Cliffs mine marks LTA-free milestone

CLIFFS Natural Resources’ Toney Fork surface operation in southern West Virginia has surpassed the safety milestone of 1000 days worked without a single lost-time accident.

Donna Schmidt

The 47-worker operation near Man, Logan County, has now worked more than 550,000 hours accident-free, the producer said Monday.

Crews were recently honored with another prestigious honor, a Joseph A Holmes Safety Association Award for outstanding safety performance during 2012.

The long-awaited achievement is good news for the mine after seeing its production goals cut from 1.1 million tons per annum to 800,000tpa in June 2012; with the cut went 46 hourly positions and another 13 salaried jobs.

The Cliffs mine, which it took over in its acquisition of INR Energy, was one of many in the southern Appalachian region that felt the ripple impact of the rough coal market over 2012 and this year.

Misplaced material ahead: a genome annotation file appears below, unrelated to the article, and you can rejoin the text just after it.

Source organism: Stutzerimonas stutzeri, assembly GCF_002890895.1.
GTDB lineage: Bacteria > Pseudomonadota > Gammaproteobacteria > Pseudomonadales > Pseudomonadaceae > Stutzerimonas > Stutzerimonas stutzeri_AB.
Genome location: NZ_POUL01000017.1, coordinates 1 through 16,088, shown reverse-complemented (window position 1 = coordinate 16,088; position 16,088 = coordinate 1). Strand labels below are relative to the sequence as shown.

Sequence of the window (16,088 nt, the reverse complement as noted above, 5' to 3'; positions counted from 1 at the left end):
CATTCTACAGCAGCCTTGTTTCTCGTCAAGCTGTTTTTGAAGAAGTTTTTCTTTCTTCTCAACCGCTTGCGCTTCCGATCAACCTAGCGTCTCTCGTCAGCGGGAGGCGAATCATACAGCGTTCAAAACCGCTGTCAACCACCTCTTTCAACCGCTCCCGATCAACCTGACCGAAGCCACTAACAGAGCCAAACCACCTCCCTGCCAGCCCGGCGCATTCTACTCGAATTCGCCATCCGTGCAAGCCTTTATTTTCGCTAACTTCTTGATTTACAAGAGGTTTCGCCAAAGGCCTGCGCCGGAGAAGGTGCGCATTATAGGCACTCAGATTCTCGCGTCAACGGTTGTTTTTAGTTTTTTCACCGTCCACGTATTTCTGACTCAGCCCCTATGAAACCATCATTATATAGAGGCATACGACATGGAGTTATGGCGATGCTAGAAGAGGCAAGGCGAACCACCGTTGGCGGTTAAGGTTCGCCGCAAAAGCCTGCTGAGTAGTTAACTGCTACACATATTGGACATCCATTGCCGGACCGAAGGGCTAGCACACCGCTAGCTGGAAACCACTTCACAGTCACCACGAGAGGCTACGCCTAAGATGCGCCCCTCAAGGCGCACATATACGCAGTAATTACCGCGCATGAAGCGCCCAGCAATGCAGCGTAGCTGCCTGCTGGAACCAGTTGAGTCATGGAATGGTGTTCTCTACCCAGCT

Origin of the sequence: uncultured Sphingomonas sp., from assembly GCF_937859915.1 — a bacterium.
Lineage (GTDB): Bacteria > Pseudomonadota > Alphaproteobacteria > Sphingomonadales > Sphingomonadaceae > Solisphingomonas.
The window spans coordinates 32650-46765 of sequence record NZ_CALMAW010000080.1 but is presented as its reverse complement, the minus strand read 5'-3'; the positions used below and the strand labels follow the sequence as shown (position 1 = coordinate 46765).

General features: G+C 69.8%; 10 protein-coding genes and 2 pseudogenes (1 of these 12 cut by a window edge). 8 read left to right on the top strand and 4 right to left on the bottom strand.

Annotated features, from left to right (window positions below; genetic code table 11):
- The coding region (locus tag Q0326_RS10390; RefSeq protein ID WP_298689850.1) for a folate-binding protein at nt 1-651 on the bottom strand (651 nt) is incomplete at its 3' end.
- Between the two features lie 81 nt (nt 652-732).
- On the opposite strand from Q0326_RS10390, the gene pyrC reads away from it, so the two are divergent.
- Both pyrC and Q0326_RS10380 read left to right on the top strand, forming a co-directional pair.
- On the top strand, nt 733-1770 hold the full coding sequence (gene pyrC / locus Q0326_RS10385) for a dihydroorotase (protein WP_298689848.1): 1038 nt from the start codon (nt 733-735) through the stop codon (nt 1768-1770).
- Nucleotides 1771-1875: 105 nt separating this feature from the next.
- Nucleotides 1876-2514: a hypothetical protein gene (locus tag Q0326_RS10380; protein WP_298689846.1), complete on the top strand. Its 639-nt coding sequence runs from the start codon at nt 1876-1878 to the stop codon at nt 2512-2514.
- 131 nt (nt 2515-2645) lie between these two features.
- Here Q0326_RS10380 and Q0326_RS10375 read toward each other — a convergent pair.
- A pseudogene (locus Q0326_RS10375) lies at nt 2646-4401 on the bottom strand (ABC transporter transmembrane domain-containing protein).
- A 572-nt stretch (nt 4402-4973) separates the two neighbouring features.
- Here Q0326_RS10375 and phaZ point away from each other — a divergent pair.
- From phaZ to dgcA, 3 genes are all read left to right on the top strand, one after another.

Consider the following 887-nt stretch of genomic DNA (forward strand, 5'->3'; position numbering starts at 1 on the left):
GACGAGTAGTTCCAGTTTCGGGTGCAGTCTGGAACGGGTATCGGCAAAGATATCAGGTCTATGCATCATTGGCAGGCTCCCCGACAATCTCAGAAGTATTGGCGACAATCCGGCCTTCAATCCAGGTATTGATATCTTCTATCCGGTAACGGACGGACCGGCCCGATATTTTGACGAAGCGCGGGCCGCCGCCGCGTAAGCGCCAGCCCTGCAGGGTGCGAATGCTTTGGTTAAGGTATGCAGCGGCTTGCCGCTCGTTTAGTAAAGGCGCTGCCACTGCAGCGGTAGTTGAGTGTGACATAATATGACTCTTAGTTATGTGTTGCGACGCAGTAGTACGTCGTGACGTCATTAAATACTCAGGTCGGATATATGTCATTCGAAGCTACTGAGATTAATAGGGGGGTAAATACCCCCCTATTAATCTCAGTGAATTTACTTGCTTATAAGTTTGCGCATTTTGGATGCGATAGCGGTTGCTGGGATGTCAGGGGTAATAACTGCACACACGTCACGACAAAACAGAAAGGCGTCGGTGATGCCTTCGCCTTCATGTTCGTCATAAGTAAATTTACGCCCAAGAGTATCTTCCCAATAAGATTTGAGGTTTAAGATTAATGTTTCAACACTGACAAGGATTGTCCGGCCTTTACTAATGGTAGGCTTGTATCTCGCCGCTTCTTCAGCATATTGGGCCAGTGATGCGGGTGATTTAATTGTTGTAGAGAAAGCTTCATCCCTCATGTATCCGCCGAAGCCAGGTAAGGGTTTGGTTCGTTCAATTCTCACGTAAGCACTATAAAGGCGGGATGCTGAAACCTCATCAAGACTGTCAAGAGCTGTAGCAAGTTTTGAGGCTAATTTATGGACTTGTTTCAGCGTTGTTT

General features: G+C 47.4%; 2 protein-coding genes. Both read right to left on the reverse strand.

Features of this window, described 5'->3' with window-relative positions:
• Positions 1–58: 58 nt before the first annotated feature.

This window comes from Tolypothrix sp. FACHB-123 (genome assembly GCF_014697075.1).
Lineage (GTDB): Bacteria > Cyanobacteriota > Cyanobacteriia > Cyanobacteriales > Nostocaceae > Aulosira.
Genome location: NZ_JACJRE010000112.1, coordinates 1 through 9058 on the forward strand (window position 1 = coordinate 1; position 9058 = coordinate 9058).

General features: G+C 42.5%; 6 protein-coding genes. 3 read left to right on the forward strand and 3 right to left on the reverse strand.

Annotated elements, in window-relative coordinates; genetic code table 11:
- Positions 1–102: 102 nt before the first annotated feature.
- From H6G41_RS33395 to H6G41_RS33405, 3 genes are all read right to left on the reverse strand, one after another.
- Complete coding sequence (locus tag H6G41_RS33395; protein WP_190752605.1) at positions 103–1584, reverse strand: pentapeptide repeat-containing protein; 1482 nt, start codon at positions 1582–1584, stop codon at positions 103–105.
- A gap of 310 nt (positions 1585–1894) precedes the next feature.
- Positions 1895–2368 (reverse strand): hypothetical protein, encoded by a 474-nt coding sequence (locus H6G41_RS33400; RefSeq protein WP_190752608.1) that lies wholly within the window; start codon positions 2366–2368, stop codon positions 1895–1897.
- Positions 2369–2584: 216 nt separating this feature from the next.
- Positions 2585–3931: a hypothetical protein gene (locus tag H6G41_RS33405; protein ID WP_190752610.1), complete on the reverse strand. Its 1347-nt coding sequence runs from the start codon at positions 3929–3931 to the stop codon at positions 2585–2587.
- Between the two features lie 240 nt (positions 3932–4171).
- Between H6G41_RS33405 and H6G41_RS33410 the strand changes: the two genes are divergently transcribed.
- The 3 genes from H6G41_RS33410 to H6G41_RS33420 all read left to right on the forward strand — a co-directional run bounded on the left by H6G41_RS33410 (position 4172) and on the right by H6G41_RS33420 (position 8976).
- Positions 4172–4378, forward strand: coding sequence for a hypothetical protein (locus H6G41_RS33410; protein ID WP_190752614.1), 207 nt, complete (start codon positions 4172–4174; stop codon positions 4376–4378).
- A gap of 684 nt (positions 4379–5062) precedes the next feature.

The company also said that, along with Toney Fork, its nearby Logan County Coal Saunders prep plant and load-out facility are approaching 1000 days worked without a lost-time accident.

The Pinnacle prep plant, also in the southern West Virginia coalfields in Wyoming County, is nearing 700 days lost time accident-free.

Cliffs’ coal arm, which now has about 1,500 workers, includes Toney Fork, the Lower War Eagle and Powellton mines in Logan County, the Pinnacle operation in Wyoming County and the Oak Grove mine and Concord prep plant in Jefferson County, Alabama.